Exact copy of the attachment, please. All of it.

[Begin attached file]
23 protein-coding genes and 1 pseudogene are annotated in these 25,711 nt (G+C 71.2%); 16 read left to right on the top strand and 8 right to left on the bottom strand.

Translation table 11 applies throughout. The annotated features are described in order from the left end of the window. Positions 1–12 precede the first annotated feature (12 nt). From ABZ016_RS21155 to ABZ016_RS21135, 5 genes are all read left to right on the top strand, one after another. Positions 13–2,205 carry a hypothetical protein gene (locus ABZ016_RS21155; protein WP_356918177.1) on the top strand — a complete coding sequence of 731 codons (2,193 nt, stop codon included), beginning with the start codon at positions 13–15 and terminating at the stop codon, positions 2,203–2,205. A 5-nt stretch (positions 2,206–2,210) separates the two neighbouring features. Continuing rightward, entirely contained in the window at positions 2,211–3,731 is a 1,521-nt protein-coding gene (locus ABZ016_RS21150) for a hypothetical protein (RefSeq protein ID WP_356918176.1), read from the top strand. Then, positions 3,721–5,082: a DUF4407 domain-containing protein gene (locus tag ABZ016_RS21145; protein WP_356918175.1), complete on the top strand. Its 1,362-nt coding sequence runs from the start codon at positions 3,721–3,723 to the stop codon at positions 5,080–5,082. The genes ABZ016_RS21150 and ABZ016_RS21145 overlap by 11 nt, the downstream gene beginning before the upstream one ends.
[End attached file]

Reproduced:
23 protein-coding genes and 1 pseudogene are annotated in these 25,711 nt (G+C 71.2%); 16 read left to right on the top strand and 8 right to left on the bottom strand.

Translation table 11 applies throughout. The annotated features are described in order from the left end of the window. Positions 1–12 precede the first annotated feature (12 nt). From ABZ016_RS21155 to ABZ016_RS21135, 5 genes are all read left to right on the top strand, one after another. Positions 13–2,205 carry a hypothetical protein gene (locus ABZ016_RS21155; protein WP_356918177.1) on the top strand — a complete coding sequence of 731 codons (2,193 nt, stop codon included), beginning with the start codon at positions 13–15 and terminating at the stop codon, positions 2,203–2,205. A 5-nt stretch (positions 2,206–2,210) separates the two neighbouring features. Continuing rightward, entirely contained in the window at positions 2,211–3,731 is a 1,521-nt protein-coding gene (locus ABZ016_RS21150) for a hypothetical protein (RefSeq protein ID WP_356918176.1), read from the top strand. Then, positions 3,721–5,082: a DUF4407 domain-containing protein gene (locus tag ABZ016_RS21145; protein WP_356918175.1), complete on the top strand. Its 1,362-nt coding sequence runs from the start codon at positions 3,721–3,723 to the stop codon at positions 5,080–5,082. The genes ABZ016_RS21150 and ABZ016_RS21145 overlap by 11 nt, the downstream gene beginning before the upstream one ends.